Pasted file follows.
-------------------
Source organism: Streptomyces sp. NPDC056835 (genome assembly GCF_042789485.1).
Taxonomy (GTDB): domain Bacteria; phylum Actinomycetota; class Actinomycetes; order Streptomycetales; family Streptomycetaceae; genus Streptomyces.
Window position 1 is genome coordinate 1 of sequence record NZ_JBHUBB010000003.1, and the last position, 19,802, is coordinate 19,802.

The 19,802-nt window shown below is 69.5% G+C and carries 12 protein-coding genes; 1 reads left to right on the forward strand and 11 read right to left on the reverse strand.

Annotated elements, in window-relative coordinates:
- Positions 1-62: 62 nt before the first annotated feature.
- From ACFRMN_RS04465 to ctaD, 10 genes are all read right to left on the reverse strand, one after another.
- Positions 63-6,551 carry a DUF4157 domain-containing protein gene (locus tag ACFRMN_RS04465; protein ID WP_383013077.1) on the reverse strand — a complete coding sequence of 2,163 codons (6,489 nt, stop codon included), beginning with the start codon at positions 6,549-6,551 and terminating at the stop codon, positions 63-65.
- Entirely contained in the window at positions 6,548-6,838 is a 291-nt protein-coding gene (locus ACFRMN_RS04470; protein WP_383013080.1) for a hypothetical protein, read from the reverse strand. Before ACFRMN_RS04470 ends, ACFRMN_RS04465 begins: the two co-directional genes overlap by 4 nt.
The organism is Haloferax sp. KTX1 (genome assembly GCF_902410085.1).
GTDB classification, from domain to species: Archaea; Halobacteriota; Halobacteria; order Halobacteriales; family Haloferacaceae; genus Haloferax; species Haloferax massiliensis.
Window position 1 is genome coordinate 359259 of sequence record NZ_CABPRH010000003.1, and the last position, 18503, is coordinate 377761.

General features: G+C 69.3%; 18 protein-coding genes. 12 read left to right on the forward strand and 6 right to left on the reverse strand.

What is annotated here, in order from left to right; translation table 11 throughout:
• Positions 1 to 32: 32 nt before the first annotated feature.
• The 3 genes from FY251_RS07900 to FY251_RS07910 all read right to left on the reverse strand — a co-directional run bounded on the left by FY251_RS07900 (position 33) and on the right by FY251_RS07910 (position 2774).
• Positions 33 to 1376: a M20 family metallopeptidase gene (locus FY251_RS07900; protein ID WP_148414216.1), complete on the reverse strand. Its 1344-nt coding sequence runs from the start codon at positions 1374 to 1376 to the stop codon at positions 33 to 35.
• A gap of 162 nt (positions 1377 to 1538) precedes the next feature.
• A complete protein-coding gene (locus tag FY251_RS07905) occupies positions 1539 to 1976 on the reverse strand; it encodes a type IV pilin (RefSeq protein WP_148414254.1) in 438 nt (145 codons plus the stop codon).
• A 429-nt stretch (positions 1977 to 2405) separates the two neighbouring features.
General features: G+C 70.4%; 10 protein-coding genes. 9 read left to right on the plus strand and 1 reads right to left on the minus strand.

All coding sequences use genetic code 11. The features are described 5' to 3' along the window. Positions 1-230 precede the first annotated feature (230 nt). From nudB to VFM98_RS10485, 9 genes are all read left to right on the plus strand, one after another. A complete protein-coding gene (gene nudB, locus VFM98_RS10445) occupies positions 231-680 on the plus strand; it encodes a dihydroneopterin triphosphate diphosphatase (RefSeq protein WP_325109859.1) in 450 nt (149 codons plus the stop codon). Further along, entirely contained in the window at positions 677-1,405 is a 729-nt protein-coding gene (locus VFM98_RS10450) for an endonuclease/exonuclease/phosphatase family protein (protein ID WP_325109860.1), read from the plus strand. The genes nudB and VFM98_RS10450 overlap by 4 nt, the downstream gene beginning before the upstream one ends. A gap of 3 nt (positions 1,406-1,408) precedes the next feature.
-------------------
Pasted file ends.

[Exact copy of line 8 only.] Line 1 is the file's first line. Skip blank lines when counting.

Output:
- Positions 63-6,551 carry a DUF4157 domain-containing protein gene (locus tag ACFRMN_RS04465; protein ID WP_383013077.1) on the reverse strand — a complete coding sequence of 2,163 codons (6,489 nt, stop codon included), beginning with the start codon at positions 6,549-6,551 and terminating at the stop codon, positions 63-65.